Vunja Kimya’ or breaking the silence on gender based violence for university students

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Violence prevention in a Global and Multi-cultural context: UK, US and Kenya perspectives.

Sexual violence has been in the spotlight with dramatic coverage of the abuse of young people in sports settings and institutional care. The prominence and ubiquity of sexual assault, harassment and inequality has been highlighted in global movements and campaigns such as: The Everyday Sexism Project#MeToo,  and Time’s Up. This widespread social problem has been uncovered in all aspects of society and has caught in its spotlight prominent politicians, movie stars and celebrities, athletes, and members of religious organisations. The Sustainable Development Goals demonstrate a global agreement that gender based violence is unacceptable, however there is inconsistency and a lack of consensus on how to move forwards.

Universities are a microcosm grappling with their own responses to this widespread social problem. A 2018 UK student led survey of 4,500 students from 153 different UK universities found 62% of students had experienced sexual violence at university . In the US the National Crime Victimization Survey which interviews tens of thousands of Americans annually found that ‘sexual violence is more prevalent at college, compared to other crimes. The Royal Commonwealth Society, a champion of human rights, democracy and sustainable development identify a research gap on sexual violence in Kenyan universities with sexual violence, ‘understudied, unreported and unpunished’.

In July 2018 a group of international researchers from the UK, US and Kenya came together in a joint symposium to discuss and debate some of these issues in the International Family Violence and Child Victimization Research Conference. They talked about some of the respective problems of sexual violence in the countries in which they work and live. In essence this symposium considered the extent to which ‘time has run out on sexual assault, harassment and inequality, and what is being done about it’ part of the calling card of the Time’s Up movement.

Julia Kagunda University of New Hampshire and Catherine Bikeri Independent Consultant, Doctors Without Borders presented on sexual and partner violence (SPV) in Kenya universities. They noted that SPV is closely linked to other problematic health behaviours such as alcohol and drug use and reproductive health issues (e.g. HIV, unwanted pregnancy). Their paper discussed an outreach program implemented in 12 public and private universities in Kenya. This program identifies and trains popular opinion leaders (POLs) to promote positive health behaviours. They talked particularly about a promising aspect – Vunja Kimya Campus Project (VKCP) which explored ways in which the silence around SPV could be broken.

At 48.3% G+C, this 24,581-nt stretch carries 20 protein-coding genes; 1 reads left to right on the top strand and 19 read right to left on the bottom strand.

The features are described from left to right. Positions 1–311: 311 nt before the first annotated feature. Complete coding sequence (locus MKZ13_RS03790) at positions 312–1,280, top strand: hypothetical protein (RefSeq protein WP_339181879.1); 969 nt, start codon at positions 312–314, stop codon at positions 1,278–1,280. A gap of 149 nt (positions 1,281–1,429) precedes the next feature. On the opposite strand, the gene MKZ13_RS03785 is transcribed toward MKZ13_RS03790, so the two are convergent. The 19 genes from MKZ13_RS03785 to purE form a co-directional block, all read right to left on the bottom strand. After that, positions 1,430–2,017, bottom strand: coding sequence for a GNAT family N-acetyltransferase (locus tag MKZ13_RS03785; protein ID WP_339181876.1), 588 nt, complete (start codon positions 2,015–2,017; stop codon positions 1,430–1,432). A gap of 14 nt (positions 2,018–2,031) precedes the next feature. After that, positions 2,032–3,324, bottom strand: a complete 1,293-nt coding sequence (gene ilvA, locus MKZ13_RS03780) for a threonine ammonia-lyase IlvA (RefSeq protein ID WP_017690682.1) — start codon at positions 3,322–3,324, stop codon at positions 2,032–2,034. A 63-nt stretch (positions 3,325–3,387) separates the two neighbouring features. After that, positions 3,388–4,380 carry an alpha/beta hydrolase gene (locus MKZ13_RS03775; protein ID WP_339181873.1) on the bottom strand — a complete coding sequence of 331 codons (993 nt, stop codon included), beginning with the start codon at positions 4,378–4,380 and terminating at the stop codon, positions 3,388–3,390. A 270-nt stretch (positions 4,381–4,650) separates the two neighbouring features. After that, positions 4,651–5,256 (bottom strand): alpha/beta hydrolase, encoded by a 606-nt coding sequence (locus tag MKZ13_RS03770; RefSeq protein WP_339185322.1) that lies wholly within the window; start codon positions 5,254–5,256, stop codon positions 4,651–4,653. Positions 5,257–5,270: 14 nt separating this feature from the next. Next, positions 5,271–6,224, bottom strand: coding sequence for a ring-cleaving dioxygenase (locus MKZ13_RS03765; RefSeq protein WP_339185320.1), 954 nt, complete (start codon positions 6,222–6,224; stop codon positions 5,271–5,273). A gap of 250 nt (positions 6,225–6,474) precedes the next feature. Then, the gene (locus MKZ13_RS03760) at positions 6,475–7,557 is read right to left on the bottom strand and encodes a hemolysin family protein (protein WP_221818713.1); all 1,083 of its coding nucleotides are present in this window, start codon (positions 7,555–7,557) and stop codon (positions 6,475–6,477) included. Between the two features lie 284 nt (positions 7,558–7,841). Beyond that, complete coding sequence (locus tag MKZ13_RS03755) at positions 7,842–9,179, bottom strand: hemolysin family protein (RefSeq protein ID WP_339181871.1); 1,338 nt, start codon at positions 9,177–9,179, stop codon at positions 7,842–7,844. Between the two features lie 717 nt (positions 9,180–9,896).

Katie Edwards from University of New Hampshire has been working with Julia and Catherine on this project in a collaborative manner to work toward evaluation of its effectiveness.

Helen Bovill from the University of the West of England (UWE) in the UK discussed the development of bystander intervention in the university. She drew particular attention to the everyday normalisation of some aspects of sexual violence such as unwanted sexual touching. She discussed how this was being constructed as a subtle, everyday form of abusive behaviour so that it becomes an accepted micro-aggression. Her paper highlighted how some women changed their behaviours to accommodate male violence and this, alongside a climate of fear, could have consequences of limiting rather than enabling female agency.

Sarah McMahon from Rutgers University presented information about working with diverse ethnic and racial samples of students to understand the impact of exposure to sexual violence prevention messages. She discussed the findings from a study that explored the impact of exposure to these messages throughout middle school, high school, and college and found that the greater the exposure, the more likely students were to report a willingness to step in as helpful bystanders when witnessing situations related to sexual violence.

Victoria Banyard from Rutgers University (formally and at time of presentation from University of New Hampshire) presented on bystander action among middle and high school populations in a community in the western plains of the U.S. with a diverse population, including 20% Native American. Findings discussed were students reported varying levels of opportunity to intervene, with opportunities to intervene in more severe instances of sexual violence less frequent than in lower level instances. This has an impact on the types of actions they were willing to take.

This conference has afforded time, space and opportunities for researchers in the field of sexual violence to meet and share current work and practice.  The wider aim is that the work we are doing has a more widespread impact both within and beyond our own institutions and communities; to potentially have local, national and global effect and to break the silence regarding sexual violence. Helen Bovill, Victoria Banyard, Sarah McMahon and Katie Edwards will be continuing this conversation at a further symposium in the Uk, The Society for Research into Higher Education (SRHE) Conference 2018 taking place December 5-7 at Celtic Manor, Newport Wales.


Dr. Helen Bovill, Associate Head of the Department of Education and Childhood Research

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